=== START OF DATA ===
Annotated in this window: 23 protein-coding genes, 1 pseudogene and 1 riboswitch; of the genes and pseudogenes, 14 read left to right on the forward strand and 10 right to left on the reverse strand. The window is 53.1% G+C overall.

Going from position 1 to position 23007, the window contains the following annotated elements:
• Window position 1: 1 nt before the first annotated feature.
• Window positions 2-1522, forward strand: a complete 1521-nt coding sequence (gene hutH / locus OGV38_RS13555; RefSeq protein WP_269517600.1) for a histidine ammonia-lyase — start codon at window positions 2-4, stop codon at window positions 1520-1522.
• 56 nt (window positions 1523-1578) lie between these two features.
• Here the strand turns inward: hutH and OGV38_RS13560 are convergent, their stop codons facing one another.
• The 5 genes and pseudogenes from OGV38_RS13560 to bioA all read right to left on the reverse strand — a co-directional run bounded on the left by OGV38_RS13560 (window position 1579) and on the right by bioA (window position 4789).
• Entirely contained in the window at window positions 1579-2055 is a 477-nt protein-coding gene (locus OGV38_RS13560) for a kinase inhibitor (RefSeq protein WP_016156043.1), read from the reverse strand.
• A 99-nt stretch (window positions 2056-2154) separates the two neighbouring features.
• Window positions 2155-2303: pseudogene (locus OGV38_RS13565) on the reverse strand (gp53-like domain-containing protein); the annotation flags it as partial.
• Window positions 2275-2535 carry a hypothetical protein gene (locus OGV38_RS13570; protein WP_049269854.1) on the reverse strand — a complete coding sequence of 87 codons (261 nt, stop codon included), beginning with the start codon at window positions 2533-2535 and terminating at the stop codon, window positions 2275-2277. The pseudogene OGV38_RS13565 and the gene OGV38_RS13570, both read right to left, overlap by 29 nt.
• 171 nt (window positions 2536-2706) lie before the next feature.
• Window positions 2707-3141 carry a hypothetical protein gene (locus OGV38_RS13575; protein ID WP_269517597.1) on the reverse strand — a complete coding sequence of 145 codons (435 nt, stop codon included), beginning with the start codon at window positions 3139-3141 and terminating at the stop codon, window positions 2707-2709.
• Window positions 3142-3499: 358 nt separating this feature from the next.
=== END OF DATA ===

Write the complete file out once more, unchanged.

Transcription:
Annotated in this window: 23 protein-coding genes, 1 pseudogene and 1 riboswitch; of the genes and pseudogenes, 14 read left to right on the forward strand and 10 right to left on the reverse strand. The window is 53.1% G+C overall.

Going from position 1 to position 23007, the window contains the following annotated elements:
• Window position 1: 1 nt before the first annotated feature.
• Window positions 2-1522, forward strand: a complete 1521-nt coding sequence (gene hutH / locus OGV38_RS13555; RefSeq protein WP_269517600.1) for a histidine ammonia-lyase — start codon at window positions 2-4, stop codon at window positions 1520-1522.
• 56 nt (window positions 1523-1578) lie between these two features.
• Here the strand turns inward: hutH and OGV38_RS13560 are convergent, their stop codons facing one another.
• The 5 genes and pseudogenes from OGV38_RS13560 to bioA all read right to left on the reverse strand — a co-directional run bounded on the left by OGV38_RS13560 (window position 1579) and on the right by bioA (window position 4789).
• Entirely contained in the window at window positions 1579-2055 is a 477-nt protein-coding gene (locus OGV38_RS13560) for a kinase inhibitor (RefSeq protein WP_016156043.1), read from the reverse strand.
• A 99-nt stretch (window positions 2056-2154) separates the two neighbouring features.
• Window positions 2155-2303: pseudogene (locus OGV38_RS13565) on the reverse strand (gp53-like domain-containing protein); the annotation flags it as partial.
• Window positions 2275-2535 carry a hypothetical protein gene (locus OGV38_RS13570; protein WP_049269854.1) on the reverse strand — a complete coding sequence of 87 codons (261 nt, stop codon included), beginning with the start codon at window positions 2533-2535 and terminating at the stop codon, window positions 2275-2277. The pseudogene OGV38_RS13565 and the gene OGV38_RS13570, both read right to left, overlap by 29 nt.
• 171 nt (window positions 2536-2706) lie before the next feature.
• Window positions 2707-3141 carry a hypothetical protein gene (locus OGV38_RS13575; protein ID WP_269517597.1) on the reverse strand — a complete coding sequence of 145 codons (435 nt, stop codon included), beginning with the start codon at window positions 3139-3141 and terminating at the stop codon, window positions 2707-2709.
• Window positions 3142-3499: 358 nt separating this feature from the next.